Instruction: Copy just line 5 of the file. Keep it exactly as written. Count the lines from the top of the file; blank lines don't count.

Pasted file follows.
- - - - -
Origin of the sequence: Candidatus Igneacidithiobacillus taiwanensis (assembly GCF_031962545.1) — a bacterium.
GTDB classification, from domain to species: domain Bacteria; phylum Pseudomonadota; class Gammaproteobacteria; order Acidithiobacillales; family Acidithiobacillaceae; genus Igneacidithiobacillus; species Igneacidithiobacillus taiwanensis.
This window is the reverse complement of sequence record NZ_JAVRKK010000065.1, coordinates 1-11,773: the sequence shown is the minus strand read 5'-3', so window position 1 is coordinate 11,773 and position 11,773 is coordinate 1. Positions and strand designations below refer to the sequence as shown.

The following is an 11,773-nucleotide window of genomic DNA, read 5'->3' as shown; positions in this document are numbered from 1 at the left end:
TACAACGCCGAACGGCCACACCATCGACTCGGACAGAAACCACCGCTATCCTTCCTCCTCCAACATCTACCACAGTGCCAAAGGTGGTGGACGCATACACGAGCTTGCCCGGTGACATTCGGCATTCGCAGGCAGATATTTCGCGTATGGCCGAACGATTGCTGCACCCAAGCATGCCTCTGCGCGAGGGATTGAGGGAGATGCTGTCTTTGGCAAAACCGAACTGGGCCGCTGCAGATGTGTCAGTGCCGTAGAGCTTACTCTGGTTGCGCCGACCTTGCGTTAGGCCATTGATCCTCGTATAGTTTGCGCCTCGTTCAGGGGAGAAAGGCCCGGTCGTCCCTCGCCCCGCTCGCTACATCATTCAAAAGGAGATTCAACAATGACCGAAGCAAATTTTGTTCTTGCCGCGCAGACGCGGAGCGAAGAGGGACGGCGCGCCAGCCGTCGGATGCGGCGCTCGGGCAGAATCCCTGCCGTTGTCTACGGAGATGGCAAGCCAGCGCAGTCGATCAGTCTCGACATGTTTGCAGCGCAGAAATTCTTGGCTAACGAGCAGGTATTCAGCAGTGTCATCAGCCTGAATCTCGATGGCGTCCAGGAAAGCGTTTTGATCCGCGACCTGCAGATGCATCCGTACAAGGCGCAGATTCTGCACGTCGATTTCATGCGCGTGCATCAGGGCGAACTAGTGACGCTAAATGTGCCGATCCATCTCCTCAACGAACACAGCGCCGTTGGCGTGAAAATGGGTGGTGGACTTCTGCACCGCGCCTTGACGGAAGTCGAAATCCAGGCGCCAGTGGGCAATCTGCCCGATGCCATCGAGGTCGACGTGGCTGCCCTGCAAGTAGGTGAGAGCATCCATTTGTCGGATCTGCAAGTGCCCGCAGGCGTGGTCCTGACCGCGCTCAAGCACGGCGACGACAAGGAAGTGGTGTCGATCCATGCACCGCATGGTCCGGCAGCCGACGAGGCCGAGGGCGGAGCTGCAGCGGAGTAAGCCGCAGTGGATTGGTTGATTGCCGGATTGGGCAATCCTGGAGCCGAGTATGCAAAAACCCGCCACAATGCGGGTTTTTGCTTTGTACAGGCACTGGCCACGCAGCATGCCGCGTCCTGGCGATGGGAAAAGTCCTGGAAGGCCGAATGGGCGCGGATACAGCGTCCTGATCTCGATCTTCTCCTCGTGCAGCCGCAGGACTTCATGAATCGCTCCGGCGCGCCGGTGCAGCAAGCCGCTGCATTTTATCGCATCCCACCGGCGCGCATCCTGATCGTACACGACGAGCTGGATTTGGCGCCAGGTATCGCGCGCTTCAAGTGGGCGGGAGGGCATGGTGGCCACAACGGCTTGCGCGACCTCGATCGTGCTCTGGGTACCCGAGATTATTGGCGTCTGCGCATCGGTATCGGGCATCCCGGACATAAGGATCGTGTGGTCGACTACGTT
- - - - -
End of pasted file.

TACAACGCCGAACGGCCACACCATCGACTCGGACAGAAACCACCGCTATCCTTCCTCCTCCAACATCTACCACAGTGCCAAAGGTGGTGGACGCATACACGAGCTTGCCCGGTGACATTCGGCATTCGCAGGCAGATATTTCGCGTATGGCCGAACGATTGCTGCACCCAAGCATGCCTCTGCGCGAGGGATTGAGGGAGATGCTGTCTTTGGCAAAACCGAACTGGGCCGCTGCAGATGTGTCAGTGCCGTAGAGCTTACTCTGGTTGCGCCGACCTTGCGTTAGGCCATTGATCCTCGTATAGTTTGCGCCTCGTTCAGGGGAGAAAGGCCCGGTCGTCCCTCGCCCCGCTCGCTACATCATTCAAAAGGAGATTCAACAATGACCGAAGCAAATTTTGTTCTTGCCGCGCAGACGCGGAGCGAAGAGGGACGGCGCGCCAGCCGTCGGATGCGGCGCTCGGGCAGAATCCCTGCCGTTGTCTACGGAGATGGCAAGCCAGCGCAGTCGATCAGTCTCGACATGTTTGCAGCGCAGAAATTCTTGGCTAACGAGCAGGTATTCAGCAGTGTCATCAGCCTGAATCTCGATGGCGTCCAGGAAAGCGTTTTGATCCGCGACCTGCAGATGCATCCGTACAAGGCGCAGATTCTGCACGTCGATTTCATGCGCGTGCATCAGGGCGAACTAGTGACGCTAAATGTGCCGATCCATCTCCTCAACGAACACAGCGCCGTTGGCGTGAAAATGGGTGGTGGACTTCTGCACCGCGCCTTGACGGAAGTCGAAATCCAGGCGCCAGTGGGCAATCTGCCCGATGCCATCGAGGTCGACGTGGCTGCCCTGCAAGTAGGTGAGAGCATCCATTTGTCGGATCTGCAAGTGCCCGCAGGCGTGGTCCTGACCGCGCTCAAGCACGGCGACGACAAGGAAGTGGTGTCGATCCATGCACCGCATGGTCCGGCAGCCGACGAGGCCGAGGGCGGAGCTGCAGCGGAGTAAGCCGCAGTGGATTGGTTGATTGCCGGATTGGGCAATCCTGGAGCCGAGTATGCAAAAACCCGCCACAATGCGGGTTTTTGCTTTGTACAGGCACTGGCCACGCAGCATGCCGCGTCCTGGCGATGGGAAAAGTCCTGGAAGGCCGAATGGGCGCGGATACAGCGTCCTGATCTCGATCTTCTCCTCGTGCAGCCGCAGGACTTCATGAATCGCTCCGGCGCGCCGGTGCAGCAAGCCGCTGCATTTTATCGCATCCCACCGGCGCGCATCCTGATCGTACACGACGAGCTGGATTTGGCGCCAGGTATCGCGCGCTTCAAGTGGGCGGGAGGGCATGGTGGCCACAACGGCTTGCGCGACCTCGATCGTGCTCTGGGTACCCGAGATTATTGGCGTCTGCGCATCGGTATCGGGCATCCCGGACATAAGGATCGTGTGGTCGACTACGTT